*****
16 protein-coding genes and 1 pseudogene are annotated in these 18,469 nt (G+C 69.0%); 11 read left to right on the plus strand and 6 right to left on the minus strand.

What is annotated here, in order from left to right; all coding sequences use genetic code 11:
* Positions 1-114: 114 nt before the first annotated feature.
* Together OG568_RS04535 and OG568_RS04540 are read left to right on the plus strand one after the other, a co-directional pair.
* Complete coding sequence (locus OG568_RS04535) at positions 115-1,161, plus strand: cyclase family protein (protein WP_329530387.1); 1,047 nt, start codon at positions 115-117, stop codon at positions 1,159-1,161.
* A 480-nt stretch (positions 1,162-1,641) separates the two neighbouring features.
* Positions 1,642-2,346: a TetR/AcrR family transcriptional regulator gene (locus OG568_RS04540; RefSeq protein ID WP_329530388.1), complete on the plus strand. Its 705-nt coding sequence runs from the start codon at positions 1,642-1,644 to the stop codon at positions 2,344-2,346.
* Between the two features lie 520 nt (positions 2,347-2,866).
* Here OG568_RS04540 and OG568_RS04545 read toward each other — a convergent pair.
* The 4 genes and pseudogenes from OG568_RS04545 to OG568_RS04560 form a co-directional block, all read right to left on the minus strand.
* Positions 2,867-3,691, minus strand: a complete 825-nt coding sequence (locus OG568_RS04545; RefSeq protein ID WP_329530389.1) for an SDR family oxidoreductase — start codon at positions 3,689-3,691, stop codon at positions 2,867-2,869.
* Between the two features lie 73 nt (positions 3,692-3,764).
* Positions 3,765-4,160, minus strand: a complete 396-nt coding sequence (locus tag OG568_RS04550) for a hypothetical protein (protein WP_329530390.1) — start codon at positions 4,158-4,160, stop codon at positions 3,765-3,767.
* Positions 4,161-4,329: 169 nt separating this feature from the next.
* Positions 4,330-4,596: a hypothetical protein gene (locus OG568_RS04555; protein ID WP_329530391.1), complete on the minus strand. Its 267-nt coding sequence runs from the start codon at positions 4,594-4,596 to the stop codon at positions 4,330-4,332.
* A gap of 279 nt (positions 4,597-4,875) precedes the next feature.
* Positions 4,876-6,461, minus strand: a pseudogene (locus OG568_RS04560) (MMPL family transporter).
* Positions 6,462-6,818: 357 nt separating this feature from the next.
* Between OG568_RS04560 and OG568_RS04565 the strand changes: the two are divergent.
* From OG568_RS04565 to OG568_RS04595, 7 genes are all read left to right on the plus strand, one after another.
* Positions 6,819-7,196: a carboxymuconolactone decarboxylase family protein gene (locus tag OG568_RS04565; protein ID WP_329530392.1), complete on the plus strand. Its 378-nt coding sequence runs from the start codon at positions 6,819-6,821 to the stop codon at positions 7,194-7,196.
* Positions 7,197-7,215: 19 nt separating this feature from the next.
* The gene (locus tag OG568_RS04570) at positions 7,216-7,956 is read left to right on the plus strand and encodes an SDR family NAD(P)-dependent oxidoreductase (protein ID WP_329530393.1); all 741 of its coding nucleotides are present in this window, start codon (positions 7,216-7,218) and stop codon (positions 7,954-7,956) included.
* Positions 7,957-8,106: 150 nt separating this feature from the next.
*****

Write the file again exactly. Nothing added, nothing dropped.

16 protein-coding genes and 1 pseudogene are annotated in these 18,469 nt (G+C 69.0%); 11 read left to right on the plus strand and 6 right to left on the minus strand.

What is annotated here, in order from left to right; all coding sequences use genetic code 11:
* Positions 1-114: 114 nt before the first annotated feature.
* Together OG568_RS04535 and OG568_RS04540 are read left to right on the plus strand one after the other, a co-directional pair.
* Complete coding sequence (locus OG568_RS04535) at positions 115-1,161, plus strand: cyclase family protein (protein WP_329530387.1); 1,047 nt, start codon at positions 115-117, stop codon at positions 1,159-1,161.
* A 480-nt stretch (positions 1,162-1,641) separates the two neighbouring features.
* Positions 1,642-2,346: a TetR/AcrR family transcriptional regulator gene (locus OG568_RS04540; RefSeq protein ID WP_329530388.1), complete on the plus strand. Its 705-nt coding sequence runs from the start codon at positions 1,642-1,644 to the stop codon at positions 2,344-2,346.
* Between the two features lie 520 nt (positions 2,347-2,866).
* Here OG568_RS04540 and OG568_RS04545 read toward each other — a convergent pair.
* The 4 genes and pseudogenes from OG568_RS04545 to OG568_RS04560 form a co-directional block, all read right to left on the minus strand.
* Positions 2,867-3,691, minus strand: a complete 825-nt coding sequence (locus OG568_RS04545; RefSeq protein ID WP_329530389.1) for an SDR family oxidoreductase — start codon at positions 3,689-3,691, stop codon at positions 2,867-2,869.
* Between the two features lie 73 nt (positions 3,692-3,764).
* Positions 3,765-4,160, minus strand: a complete 396-nt coding sequence (locus tag OG568_RS04550) for a hypothetical protein (protein WP_329530390.1) — start codon at positions 4,158-4,160, stop codon at positions 3,765-3,767.
* Positions 4,161-4,329: 169 nt separating this feature from the next.
* Positions 4,330-4,596: a hypothetical protein gene (locus OG568_RS04555; protein ID WP_329530391.1), complete on the minus strand. Its 267-nt coding sequence runs from the start codon at positions 4,594-4,596 to the stop codon at positions 4,330-4,332.
* A gap of 279 nt (positions 4,597-4,875) precedes the next feature.
* Positions 4,876-6,461, minus strand: a pseudogene (locus OG568_RS04560) (MMPL family transporter).
* Positions 6,462-6,818: 357 nt separating this feature from the next.
* Between OG568_RS04560 and OG568_RS04565 the strand changes: the two are divergent.
* From OG568_RS04565 to OG568_RS04595, 7 genes are all read left to right on the plus strand, one after another.
* Positions 6,819-7,196: a carboxymuconolactone decarboxylase family protein gene (locus tag OG568_RS04565; protein ID WP_329530392.1), complete on the plus strand. Its 378-nt coding sequence runs from the start codon at positions 6,819-6,821 to the stop codon at positions 7,194-7,196.
* Positions 7,197-7,215: 19 nt separating this feature from the next.
* The gene (locus tag OG568_RS04570) at positions 7,216-7,956 is read left to right on the plus strand and encodes an SDR family NAD(P)-dependent oxidoreductase (protein ID WP_329530393.1); all 741 of its coding nucleotides are present in this window, start codon (positions 7,216-7,218) and stop codon (positions 7,954-7,956) included.
* Positions 7,957-8,106: 150 nt separating this feature from the next.